King attempts direct the same negative connotation of the Holocaust to segregation in the U. S. To fight injustice in Birmingham. According to Susan B. Anthony, for a law to be Just, it must be created by, interpreted by, and representative of all people in society. By extension, all members of society should be given the same basic rights without any exceptions: “The Declaration of Independence, the United States Constitution, the constitutions of the several states and the organic laws of the territories, all alike propose to protect the people in the exercise of their God-given rights.
Not one of them pretends to bestow rights” (Anthony p. 83). Anthony reasserts her status as an American citizen and demands the ability to exercise the according rights, including the “natural”, “God- given” right to vote. She reasons that a group of people are made civil by the act of protecting each other’s natural rights with laws. By denying women the right to vote, she claims that society is regressing. Thus, Anthony contrives a logical argument for women having the right to vote, the preservation of civilization and the progress of he human race.
Susan B. Anthony use of civil disobedience is bold and aggressive as she chooses to break the unjust law in the confines of the very institution, the court, that is harbinger of her oppression. Anthony shows no need of outside approval to exercise the rights she deserves even stating that creation law itself compels her to break it: miss, but laws made by men, under a government of men, interpreted by men and for the benefit of men.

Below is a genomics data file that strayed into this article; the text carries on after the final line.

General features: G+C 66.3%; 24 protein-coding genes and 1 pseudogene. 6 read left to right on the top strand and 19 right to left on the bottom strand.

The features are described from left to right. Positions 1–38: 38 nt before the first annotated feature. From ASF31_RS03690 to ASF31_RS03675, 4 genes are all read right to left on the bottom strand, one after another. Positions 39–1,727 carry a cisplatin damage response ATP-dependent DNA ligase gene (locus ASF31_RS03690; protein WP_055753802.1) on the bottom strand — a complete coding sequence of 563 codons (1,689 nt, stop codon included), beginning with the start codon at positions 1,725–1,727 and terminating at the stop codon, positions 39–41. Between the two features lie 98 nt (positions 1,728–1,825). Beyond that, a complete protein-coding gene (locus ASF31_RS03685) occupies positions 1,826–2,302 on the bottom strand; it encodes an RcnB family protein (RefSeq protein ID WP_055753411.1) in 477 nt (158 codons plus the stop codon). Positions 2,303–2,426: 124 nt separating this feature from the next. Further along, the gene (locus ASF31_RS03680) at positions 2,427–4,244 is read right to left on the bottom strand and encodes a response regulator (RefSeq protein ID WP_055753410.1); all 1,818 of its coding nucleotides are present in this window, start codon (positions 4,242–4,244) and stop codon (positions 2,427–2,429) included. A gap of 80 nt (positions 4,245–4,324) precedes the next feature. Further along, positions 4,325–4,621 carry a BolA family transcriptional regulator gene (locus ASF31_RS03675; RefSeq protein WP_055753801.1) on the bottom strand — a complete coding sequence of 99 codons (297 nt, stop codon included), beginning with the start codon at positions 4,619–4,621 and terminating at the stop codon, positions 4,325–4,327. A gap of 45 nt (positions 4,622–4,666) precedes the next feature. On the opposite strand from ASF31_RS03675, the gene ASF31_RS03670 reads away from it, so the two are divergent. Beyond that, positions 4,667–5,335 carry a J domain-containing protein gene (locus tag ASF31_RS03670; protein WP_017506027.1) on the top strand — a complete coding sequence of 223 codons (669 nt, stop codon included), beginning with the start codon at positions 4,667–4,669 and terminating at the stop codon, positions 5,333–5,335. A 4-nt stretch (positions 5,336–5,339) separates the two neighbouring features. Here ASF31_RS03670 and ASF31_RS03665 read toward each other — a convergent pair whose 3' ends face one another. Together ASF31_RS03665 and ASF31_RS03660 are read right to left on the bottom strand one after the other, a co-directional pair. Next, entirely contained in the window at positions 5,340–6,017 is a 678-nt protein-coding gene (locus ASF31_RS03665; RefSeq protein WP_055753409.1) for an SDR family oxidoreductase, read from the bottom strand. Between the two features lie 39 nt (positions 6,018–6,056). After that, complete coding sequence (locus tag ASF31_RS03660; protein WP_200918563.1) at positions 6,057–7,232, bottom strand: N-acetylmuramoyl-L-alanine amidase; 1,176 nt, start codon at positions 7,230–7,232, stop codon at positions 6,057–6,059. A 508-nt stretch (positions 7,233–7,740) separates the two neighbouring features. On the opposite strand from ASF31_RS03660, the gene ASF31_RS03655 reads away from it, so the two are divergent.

The only chance women have for Justice in this country is to violate the law, as I have done, and as I shall continue to do” (Anthony p. 2). Anthony is so strong in her ways that she turns the tables, giving the court an ultimatum rather than the other way around. In addition to her bold statements, Anthony systematically analyzes and supports the claim that she has the constitutional right to vote: ” Are women persons? And I hardly believe any of our opponents will have the hardihood to say they are not.
Being persons, then, women are citizens, and no state has a right to make any new law, or to enforce any old law, that shall abridge their privileges or immunities” (Anthony p. 85). Starting from the small, undeniable lain that women are people, Anthony extrapolates a small fact that is usually taken for granted to a much larger statement capable of challenging the structural injustice responsible for the gender and class formations of the time.
If successful, Anthony argument changes the entire role of women in society opening all kinds of windows of opportunity as the internationality, combination of gender, class, and race to form reach socio-economic standings they never dreamed of. As a result, the gender formation of women would cease to be aligned with domestic responsibilities and placed with a broader scope of intellectual, physical, etc. Achievements. Thus, Anthony craftily uses the law to fight the law, which inhibits her freedom. The U. S. Population is growing constantly. Everyday our world is incorporating new ideas, new people, new technology, etc. Into our ever-evolving society. Gone are the days of the melting pot and molding all cultures and ideologies, a system of beliefs characteristic of a demographic, into one American Dream. Now is the time for the salad bowl and cultural coexistence. In order to maintain Justice, the laws must change to fairly and equally represent the new eclectic population in the same way the Susan B. Anthony argued in her speech.
Therefore, the revision to the Voting Right’s Act, which essentially gave nine states the freedom to change their election laws, is logical. Justice should be defined relative to the ideals of that time period. Today’s population follows its own hegemonic (dominant ideology) moral code, which varies significantly from the one Dry. King, followed in the late 20th century. As a result, today’s society requires a new set of laws to reflect the concurrent hegemonies of society and the awe must be amended when it fails to preserve Justice.